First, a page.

Note: This post appeared as an email to Rashida’s email list on December 29, 2021.
I’m Marc Lamont Hill, an author, TV host, and educator fighting white supremacy and oppression in the U.S. and around the world.
I’ve joined Rashida Tlaib to speak out about systemic racism in the U.S. and its connection to Palestinian struggles. She has gotten pushback from liberals and conservatives alike for challenging our country’s racist system of policing and incarceration, as well as for challenging the Israeli government’s occupation of Palestinian territory.
As the first Palestinian-American woman in Congress and one of the first Muslim women in Congress, Rashida has faced Islamophobic attacks and death threats, including from her colleagues in Congress. But she won’t be silenced, and she does not back down from the fight
for oppressed people everywhere.
Like me, Rashida has been an activist her whole life, and I believe that her bold voice and leadership are rare and necessary in Congress.
Rashida is one of the few principled Congresspeople who votes against allocating billions of our tax dollars each year to U.S. imperialism. She understands that the same forces driving U.S. empire-building are also oppressing Black people right here in this country.
The first time I visited Palestine, I traveled right after the Ferguson uprisings. There’s a long history of Black leaders drawing the connection between Black Americans’ liberation and the liberation of all oppressed people facing state violence and oppression.
Due to systemic racism, Black Americans are more likely to get sick and to die from COVID. Before the pandemic we were already over-criminalized and over-incarcerated, but now many of us are caged in prisons that have become COVID hotspots.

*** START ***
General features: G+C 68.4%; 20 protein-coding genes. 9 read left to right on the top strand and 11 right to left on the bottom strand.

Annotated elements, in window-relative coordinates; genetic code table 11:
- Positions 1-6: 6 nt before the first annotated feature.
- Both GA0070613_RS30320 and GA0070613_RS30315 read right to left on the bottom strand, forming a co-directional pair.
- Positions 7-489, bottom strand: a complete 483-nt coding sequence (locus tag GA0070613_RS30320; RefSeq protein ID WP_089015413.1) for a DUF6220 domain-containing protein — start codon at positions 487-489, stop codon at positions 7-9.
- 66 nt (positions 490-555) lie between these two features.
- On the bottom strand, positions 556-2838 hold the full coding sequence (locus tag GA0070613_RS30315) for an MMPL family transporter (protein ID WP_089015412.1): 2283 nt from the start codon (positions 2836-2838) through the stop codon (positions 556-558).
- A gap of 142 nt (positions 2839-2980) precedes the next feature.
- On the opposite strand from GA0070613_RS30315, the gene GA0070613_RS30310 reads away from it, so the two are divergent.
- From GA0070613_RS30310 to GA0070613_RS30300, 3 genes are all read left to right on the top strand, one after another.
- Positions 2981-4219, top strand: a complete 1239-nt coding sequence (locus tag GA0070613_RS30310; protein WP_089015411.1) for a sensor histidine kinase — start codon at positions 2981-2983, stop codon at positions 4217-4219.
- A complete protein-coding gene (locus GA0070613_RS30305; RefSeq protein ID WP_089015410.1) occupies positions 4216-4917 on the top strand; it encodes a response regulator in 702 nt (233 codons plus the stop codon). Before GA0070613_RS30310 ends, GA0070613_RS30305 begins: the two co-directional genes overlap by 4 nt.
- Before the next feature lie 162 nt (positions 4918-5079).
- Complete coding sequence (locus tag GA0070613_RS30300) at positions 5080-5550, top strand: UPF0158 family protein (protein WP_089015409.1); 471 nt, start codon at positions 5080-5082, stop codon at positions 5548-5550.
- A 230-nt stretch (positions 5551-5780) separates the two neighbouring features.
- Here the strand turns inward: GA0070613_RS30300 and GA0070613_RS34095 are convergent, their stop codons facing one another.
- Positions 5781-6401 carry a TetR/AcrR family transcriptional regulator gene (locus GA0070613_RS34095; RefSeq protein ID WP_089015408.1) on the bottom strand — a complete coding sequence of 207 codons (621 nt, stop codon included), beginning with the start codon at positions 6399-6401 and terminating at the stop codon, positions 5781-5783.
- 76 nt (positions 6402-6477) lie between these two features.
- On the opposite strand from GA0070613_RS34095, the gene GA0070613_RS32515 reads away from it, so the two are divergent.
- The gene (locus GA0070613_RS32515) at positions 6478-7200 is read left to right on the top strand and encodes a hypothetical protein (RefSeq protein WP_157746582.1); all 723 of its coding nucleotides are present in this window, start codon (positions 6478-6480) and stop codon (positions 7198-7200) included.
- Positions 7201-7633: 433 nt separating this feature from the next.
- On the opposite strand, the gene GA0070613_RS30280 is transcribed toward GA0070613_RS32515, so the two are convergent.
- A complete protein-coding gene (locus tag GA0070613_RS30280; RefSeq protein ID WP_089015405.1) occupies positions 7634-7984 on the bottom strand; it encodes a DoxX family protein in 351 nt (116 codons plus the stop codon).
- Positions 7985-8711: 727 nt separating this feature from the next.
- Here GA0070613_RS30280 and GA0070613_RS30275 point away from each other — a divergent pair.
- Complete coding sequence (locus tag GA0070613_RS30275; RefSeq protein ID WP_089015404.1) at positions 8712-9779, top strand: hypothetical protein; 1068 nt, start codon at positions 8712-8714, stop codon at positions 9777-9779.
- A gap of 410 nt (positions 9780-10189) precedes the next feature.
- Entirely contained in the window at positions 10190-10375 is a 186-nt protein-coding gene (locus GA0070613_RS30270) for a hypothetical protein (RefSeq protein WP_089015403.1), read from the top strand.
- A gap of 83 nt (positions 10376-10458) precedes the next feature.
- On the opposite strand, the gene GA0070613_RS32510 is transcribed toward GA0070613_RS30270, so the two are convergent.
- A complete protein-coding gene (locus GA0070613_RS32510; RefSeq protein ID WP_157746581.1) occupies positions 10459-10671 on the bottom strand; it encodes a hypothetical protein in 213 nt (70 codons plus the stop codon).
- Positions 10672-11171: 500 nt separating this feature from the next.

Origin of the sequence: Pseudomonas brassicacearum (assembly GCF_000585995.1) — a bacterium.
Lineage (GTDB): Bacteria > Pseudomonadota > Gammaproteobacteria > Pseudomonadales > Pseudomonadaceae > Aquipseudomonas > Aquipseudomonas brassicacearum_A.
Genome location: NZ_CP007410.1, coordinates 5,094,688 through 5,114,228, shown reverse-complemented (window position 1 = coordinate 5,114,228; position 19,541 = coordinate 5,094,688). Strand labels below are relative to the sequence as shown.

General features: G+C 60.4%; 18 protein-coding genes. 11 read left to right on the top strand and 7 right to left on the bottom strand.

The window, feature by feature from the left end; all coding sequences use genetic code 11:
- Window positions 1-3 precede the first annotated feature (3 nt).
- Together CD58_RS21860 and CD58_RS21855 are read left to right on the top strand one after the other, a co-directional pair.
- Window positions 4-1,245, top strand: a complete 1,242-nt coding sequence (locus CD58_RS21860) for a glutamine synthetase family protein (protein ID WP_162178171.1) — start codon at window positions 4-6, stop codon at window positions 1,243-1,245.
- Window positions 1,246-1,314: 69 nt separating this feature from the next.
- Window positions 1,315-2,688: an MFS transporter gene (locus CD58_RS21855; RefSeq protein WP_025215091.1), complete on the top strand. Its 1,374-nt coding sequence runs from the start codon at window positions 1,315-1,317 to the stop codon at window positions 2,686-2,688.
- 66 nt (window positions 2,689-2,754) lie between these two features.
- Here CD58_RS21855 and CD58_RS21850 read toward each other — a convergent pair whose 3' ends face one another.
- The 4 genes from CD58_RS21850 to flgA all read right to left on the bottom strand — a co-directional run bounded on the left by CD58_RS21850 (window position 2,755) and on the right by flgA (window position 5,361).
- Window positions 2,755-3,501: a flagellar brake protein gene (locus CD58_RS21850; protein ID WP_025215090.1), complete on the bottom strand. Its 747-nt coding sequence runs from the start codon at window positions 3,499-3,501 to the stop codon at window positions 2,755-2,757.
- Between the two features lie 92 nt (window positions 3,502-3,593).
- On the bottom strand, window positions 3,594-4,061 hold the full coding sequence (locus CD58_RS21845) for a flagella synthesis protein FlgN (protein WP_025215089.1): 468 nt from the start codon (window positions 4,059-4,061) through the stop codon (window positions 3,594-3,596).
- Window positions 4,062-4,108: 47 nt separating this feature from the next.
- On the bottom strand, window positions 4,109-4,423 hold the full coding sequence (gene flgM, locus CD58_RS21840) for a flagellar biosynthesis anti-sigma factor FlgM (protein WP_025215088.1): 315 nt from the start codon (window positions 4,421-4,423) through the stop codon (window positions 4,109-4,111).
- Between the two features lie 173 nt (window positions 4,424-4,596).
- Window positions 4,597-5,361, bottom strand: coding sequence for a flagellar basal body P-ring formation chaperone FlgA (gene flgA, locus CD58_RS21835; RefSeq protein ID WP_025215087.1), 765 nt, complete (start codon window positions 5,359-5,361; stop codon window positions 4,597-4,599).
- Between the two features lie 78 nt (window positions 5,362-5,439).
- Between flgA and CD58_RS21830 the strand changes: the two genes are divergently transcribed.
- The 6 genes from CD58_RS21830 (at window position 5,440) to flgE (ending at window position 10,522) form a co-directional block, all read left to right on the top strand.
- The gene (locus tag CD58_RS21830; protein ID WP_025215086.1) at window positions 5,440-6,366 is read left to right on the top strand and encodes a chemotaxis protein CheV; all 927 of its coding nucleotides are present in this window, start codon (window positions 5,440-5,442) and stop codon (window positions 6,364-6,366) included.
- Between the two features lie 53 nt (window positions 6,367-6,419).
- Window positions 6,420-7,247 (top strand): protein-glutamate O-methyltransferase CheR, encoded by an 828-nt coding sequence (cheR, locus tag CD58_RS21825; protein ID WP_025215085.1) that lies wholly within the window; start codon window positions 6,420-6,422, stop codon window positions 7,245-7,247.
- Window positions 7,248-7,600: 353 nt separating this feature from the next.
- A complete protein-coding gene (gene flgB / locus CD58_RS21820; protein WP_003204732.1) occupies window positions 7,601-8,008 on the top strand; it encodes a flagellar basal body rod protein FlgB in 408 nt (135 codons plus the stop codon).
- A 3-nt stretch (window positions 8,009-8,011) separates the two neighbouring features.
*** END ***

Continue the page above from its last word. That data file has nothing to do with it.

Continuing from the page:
Early in the pandemic and again this year, Rashida co-introduced the Dismantle Mass Incarceration for Public Health Act with Reps. Barbara Lee and Ayanna Pressley. If passed into law, the bill would release the most vulnerable incarcerated and detained people during the pandemic and for a year after.
This kind of legislation could bring about meaningful change, but Rashida’s not only counting on congressional action.
For example, she and her team have raised thousands of dollars to cover cash bail for Black mothers in her home state of Michigan, ensuring that they can rejoin their families. This year alone, she’s helped raise over $150,000 for U.S.-based organizations supporting her district, marginalized people across the country, and people in crisis in Haiti and Palestine.
It’s clear that Rashida is committed to fighting for the most vulnerable people in our communities and around the world. We want to see justice everywhere.
To make change, Rashida is willing to take risks. I know that she will not back down even when facing powerful pressure, and that’s why we need her in Congress.
Marc Lamont Hill